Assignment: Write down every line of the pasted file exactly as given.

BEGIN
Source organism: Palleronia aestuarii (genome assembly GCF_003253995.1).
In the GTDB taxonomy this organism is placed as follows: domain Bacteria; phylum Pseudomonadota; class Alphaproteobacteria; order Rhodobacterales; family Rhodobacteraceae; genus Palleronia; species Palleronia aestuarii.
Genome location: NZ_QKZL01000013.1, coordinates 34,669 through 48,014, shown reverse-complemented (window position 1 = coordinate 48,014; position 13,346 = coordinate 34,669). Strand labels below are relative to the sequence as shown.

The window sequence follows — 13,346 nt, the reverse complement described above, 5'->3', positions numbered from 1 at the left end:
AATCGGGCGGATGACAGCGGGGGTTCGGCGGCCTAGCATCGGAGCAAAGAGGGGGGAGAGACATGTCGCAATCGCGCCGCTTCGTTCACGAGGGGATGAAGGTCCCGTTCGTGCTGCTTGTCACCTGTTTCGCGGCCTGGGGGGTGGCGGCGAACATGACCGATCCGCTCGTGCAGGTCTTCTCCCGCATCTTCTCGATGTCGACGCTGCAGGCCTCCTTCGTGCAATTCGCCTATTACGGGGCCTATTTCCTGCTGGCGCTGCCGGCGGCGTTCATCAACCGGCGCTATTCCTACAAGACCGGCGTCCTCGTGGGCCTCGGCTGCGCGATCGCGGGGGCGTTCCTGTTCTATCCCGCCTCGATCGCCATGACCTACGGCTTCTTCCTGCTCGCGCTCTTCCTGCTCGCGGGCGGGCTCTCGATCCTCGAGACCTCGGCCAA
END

Source organism: Palleronia aestuarii (genome assembly GCF_003253995.1).
In the GTDB taxonomy this organism is placed as follows: domain Bacteria; phylum Pseudomonadota; class Alphaproteobacteria; order Rhodobacterales; family Rhodobacteraceae; genus Palleronia; species Palleronia aestuarii.
Genome location: NZ_QKZL01000013.1, coordinates 34,669 through 48,014, shown reverse-complemented (window position 1 = coordinate 48,014; position 13,346 = coordinate 34,669). Strand labels below are relative to the sequence as shown.

The window sequence follows — 13,346 nt, the reverse complement described above, 5'->3', positions numbered from 1 at the left end:
AATCGGGCGGATGACAGCGGGGGTTCGGCGGCCTAGCATCGGAGCAAAGAGGGGGGAGAGACATGTCGCAATCGCGCCGCTTCGTTCACGAGGGGATGAAGGTCCCGTTCGTGCTGCTTGTCACCTGTTTCGCGGCCTGGGGGGTGGCGGCGAACATGACCGATCCGCTCGTGCAGGTCTTCTCCCGCATCTTCTCGATGTCGACGCTGCAGGCCTCCTTCGTGCAATTCGCCTATTACGGGGCCTATTTCCTGCTGGCGCTGCCGGCGGCGTTCATCAACCGGCGCTATTCCTACAAGACCGGCGTCCTCGTGGGCCTCGGCTGCGCGATCGCGGGGGCGTTCCTGTTCTATCCCGCCTCGATCGCCATGACCTACGGCTTCTTCCTGCTCGCGCTCTTCCTGCTCGCGGGCGGGCTCTCGATCCTCGAGACCTCGGCCAA